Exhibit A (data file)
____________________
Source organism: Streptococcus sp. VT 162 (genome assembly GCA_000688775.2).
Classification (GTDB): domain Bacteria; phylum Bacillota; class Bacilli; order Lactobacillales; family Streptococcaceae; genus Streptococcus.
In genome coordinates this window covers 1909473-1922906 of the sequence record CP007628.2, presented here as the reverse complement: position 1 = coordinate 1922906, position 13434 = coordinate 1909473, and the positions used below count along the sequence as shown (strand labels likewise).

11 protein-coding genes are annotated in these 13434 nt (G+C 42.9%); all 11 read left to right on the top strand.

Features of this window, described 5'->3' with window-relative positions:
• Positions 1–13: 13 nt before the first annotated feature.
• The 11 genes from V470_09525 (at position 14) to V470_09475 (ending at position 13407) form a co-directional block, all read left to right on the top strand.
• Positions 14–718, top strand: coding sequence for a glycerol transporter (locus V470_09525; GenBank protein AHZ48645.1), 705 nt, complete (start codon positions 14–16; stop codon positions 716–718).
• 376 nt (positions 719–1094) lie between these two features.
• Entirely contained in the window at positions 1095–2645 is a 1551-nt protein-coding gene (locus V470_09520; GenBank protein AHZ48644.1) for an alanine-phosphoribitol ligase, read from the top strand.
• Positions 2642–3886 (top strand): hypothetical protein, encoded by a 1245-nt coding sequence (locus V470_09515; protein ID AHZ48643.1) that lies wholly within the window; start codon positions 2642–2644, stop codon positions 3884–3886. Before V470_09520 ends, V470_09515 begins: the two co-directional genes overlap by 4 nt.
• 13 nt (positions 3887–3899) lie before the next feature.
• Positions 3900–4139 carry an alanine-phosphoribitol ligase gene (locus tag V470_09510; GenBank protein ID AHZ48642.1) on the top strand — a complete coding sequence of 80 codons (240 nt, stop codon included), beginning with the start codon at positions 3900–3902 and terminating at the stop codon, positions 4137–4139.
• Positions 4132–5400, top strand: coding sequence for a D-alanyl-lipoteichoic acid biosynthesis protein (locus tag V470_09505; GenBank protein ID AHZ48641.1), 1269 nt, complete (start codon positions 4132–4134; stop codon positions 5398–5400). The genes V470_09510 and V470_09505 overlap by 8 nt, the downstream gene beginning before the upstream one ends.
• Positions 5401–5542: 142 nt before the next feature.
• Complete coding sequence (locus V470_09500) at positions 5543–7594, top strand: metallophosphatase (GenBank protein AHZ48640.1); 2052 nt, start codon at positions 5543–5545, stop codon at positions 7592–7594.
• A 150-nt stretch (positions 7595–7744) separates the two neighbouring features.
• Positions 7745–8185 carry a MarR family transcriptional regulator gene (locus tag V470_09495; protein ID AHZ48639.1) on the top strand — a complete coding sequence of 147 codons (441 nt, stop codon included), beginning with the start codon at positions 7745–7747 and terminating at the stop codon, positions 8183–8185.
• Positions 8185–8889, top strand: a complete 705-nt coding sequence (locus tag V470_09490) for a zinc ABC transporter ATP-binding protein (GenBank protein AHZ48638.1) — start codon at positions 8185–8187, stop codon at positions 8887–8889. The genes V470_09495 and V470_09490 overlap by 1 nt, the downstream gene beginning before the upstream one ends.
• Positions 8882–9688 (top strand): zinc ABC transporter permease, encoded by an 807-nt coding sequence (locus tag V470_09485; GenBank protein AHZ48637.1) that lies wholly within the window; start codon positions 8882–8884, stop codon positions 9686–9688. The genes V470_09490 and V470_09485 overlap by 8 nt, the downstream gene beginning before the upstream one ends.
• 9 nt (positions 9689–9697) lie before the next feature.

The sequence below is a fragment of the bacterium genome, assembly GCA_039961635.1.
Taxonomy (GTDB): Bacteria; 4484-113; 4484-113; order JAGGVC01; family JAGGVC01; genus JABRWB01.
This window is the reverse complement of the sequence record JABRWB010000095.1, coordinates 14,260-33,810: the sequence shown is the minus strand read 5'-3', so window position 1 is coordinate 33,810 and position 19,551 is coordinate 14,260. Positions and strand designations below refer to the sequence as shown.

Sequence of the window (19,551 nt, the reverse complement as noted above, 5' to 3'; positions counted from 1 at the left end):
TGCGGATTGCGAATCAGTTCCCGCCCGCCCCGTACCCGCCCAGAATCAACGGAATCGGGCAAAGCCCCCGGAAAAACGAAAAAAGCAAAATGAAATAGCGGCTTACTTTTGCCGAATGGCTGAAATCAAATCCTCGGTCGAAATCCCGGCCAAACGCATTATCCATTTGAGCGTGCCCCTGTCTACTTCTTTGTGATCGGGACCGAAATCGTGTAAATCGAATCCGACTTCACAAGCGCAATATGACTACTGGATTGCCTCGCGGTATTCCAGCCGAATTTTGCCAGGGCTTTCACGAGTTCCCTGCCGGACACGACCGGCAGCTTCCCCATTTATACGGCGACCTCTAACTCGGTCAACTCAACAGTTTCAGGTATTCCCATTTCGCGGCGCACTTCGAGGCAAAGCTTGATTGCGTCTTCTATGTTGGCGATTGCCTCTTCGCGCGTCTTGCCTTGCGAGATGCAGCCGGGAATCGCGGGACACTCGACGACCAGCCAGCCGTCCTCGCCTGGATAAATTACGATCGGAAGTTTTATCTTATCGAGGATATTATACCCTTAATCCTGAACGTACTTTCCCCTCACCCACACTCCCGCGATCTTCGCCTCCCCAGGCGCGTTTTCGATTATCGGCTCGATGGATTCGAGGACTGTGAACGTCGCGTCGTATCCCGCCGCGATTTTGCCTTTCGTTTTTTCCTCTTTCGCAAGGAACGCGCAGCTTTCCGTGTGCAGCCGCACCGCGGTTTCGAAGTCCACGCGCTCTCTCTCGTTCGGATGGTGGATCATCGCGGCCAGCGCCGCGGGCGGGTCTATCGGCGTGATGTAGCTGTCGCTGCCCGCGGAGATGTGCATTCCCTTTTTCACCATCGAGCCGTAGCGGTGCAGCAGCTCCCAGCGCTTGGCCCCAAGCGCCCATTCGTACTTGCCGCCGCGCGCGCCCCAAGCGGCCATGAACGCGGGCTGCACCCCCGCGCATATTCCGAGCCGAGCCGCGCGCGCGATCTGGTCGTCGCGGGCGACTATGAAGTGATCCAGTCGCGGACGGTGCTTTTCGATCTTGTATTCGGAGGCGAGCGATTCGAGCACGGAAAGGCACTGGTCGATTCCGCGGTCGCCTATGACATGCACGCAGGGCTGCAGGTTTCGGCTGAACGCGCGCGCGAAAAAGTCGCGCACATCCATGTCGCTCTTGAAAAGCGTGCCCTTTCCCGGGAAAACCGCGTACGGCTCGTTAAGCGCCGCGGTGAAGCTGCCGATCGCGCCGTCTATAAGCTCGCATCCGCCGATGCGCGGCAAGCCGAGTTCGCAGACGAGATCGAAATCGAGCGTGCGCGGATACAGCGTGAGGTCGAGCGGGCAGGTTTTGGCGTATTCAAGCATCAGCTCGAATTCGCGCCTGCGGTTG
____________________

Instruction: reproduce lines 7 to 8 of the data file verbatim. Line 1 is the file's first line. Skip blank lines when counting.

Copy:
• The 11 genes from V470_09525 (at position 14) to V470_09475 (ending at position 13407) form a co-directional block, all read left to right on the top strand.
• Positions 14–718, top strand: coding sequence for a glycerol transporter (locus V470_09525; GenBank protein AHZ48645.1), 705 nt, complete (start codon positions 14–16; stop codon positions 716–718).